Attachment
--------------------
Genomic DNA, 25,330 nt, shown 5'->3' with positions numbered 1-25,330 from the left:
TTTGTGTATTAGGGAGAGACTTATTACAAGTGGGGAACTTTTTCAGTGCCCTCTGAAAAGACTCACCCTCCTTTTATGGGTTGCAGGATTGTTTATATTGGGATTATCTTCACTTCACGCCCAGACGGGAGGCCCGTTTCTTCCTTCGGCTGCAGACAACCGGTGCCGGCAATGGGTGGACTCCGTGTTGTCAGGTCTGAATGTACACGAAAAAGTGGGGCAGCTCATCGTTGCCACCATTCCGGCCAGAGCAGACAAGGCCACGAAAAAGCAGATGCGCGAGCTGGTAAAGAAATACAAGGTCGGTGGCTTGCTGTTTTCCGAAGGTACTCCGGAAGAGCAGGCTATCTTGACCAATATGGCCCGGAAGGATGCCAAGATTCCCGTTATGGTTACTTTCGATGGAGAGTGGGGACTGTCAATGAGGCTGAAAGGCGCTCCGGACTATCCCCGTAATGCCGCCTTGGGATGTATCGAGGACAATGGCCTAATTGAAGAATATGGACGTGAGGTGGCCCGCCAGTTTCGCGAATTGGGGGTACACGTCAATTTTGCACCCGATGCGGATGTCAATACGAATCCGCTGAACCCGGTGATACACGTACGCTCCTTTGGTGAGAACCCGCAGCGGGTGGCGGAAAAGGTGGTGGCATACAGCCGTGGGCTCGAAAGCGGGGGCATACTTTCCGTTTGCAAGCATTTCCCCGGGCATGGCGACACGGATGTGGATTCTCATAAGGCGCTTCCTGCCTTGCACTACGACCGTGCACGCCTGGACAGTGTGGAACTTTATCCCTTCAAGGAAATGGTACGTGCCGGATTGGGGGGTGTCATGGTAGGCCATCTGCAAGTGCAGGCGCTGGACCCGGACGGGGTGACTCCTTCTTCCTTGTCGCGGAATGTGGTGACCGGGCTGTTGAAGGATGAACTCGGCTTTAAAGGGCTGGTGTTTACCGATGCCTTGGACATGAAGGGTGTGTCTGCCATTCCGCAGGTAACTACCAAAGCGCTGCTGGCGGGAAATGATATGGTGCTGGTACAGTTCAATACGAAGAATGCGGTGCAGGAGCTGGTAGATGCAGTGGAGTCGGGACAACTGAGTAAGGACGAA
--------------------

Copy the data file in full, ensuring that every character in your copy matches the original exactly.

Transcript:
Genomic DNA, 25,330 nt, shown 5'->3' with positions numbered 1-25,330 from the left:
TTTGTGTATTAGGGAGAGACTTATTACAAGTGGGGAACTTTTTCAGTGCCCTCTGAAAAGACTCACCCTCCTTTTATGGGTTGCAGGATTGTTTATATTGGGATTATCTTCACTTCACGCCCAGACGGGAGGCCCGTTTCTTCCTTCGGCTGCAGACAACCGGTGCCGGCAATGGGTGGACTCCGTGTTGTCAGGTCTGAATGTACACGAAAAAGTGGGGCAGCTCATCGTTGCCACCATTCCGGCCAGAGCAGACAAGGCCACGAAAAAGCAGATGCGCGAGCTGGTAAAGAAATACAAGGTCGGTGGCTTGCTGTTTTCCGAAGGTACTCCGGAAGAGCAGGCTATCTTGACCAATATGGCCCGGAAGGATGCCAAGATTCCCGTTATGGTTACTTTCGATGGAGAGTGGGGACTGTCAATGAGGCTGAAAGGCGCTCCGGACTATCCCCGTAATGCCGCCTTGGGATGTATCGAGGACAATGGCCTAATTGAAGAATATGGACGTGAGGTGGCCCGCCAGTTTCGCGAATTGGGGGTACACGTCAATTTTGCACCCGATGCGGATGTCAATACGAATCCGCTGAACCCGGTGATACACGTACGCTCCTTTGGTGAGAACCCGCAGCGGGTGGCGGAAAAGGTGGTGGCATACAGCCGTGGGCTCGAAAGCGGGGGCATACTTTCCGTTTGCAAGCATTTCCCCGGGCATGGCGACACGGATGTGGATTCTCATAAGGCGCTTCCTGCCTTGCACTACGACCGTGCACGCCTGGACAGTGTGGAACTTTATCCCTTCAAGGAAATGGTACGTGCCGGATTGGGGGGTGTCATGGTAGGCCATCTGCAAGTGCAGGCGCTGGACCCGGACGGGGTGACTCCTTCTTCCTTGTCGCGGAATGTGGTGACCGGGCTGTTGAAGGATGAACTCGGCTTTAAAGGGCTGGTGTTTACCGATGCCTTGGACATGAAGGGTGTGTCTGCCATTCCGCAGGTAACTACCAAAGCGCTGCTGGCGGGAAATGATATGGTGCTGGTACAGTTCAATACGAAGAATGCGGTGCAGGAGCTGGTAGATGCAGTGGAGTCGGGACAACTGAGTAAGGACGAA